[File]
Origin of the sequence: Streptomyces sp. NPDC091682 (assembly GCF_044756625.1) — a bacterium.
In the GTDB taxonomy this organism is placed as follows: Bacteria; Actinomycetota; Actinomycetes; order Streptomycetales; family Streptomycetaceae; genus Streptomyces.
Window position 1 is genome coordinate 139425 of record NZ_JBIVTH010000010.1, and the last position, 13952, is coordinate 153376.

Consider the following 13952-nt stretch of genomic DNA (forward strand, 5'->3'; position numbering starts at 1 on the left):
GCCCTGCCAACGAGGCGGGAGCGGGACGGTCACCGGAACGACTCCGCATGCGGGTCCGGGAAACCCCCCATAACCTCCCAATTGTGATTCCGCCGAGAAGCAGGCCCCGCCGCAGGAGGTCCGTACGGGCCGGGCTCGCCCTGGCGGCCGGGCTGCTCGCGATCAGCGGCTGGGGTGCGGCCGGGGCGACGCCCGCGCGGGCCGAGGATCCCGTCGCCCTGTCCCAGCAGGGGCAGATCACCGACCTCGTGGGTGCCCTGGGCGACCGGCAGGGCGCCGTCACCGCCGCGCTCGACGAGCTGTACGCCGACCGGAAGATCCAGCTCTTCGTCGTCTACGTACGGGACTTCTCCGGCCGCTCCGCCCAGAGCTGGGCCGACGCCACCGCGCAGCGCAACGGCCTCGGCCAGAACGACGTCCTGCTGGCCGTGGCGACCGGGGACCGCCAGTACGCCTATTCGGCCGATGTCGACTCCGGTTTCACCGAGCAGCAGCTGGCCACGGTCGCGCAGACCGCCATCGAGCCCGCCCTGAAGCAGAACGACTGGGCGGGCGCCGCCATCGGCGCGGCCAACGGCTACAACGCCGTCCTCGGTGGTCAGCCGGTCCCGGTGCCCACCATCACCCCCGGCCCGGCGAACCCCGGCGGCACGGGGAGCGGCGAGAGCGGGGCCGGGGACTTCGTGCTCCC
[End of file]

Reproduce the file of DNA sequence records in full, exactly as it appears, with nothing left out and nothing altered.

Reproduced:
Origin of the sequence: Streptomyces sp. NPDC091682 (assembly GCF_044756625.1) — a bacterium.
In the GTDB taxonomy this organism is placed as follows: Bacteria; Actinomycetota; Actinomycetes; order Streptomycetales; family Streptomycetaceae; genus Streptomyces.
Window position 1 is genome coordinate 139425 of record NZ_JBIVTH010000010.1, and the last position, 13952, is coordinate 153376.

Consider the following 13952-nt stretch of genomic DNA (forward strand, 5'->3'; position numbering starts at 1 on the left):
GCCCTGCCAACGAGGCGGGAGCGGGACGGTCACCGGAACGACTCCGCATGCGGGTCCGGGAAACCCCCCATAACCTCCCAATTGTGATTCCGCCGAGAAGCAGGCCCCGCCGCAGGAGGTCCGTACGGGCCGGGCTCGCCCTGGCGGCCGGGCTGCTCGCGATCAGCGGCTGGGGTGCGGCCGGGGCGACGCCCGCGCGGGCCGAGGATCCCGTCGCCCTGTCCCAGCAGGGGCAGATCACCGACCTCGTGGGTGCCCTGGGCGACCGGCAGGGCGCCGTCACCGCCGCGCTCGACGAGCTGTACGCCGACCGGAAGATCCAGCTCTTCGTCGTCTACGTACGGGACTTCTCCGGCCGCTCCGCCCAGAGCTGGGCCGACGCCACCGCGCAGCGCAACGGCCTCGGCCAGAACGACGTCCTGCTGGCCGTGGCGACCGGGGACCGCCAGTACGCCTATTCGGCCGATGTCGACTCCGGTTTCACCGAGCAGCAGCTGGCCACGGTCGCGCAGACCGCCATCGAGCCCGCCCTGAAGCAGAACGACTGGGCGGGCGCCGCCATCGGCGCGGCCAACGGCTACAACGCCGTCCTCGGTGGTCAGCCGGTCCCGGTGCCCACCATCACCCCCGGCCCGGCGAACCCCGGCGGCACGGGGAGCGGCGAGAGCGGGGCCGGGGACTTCGTGCTCCC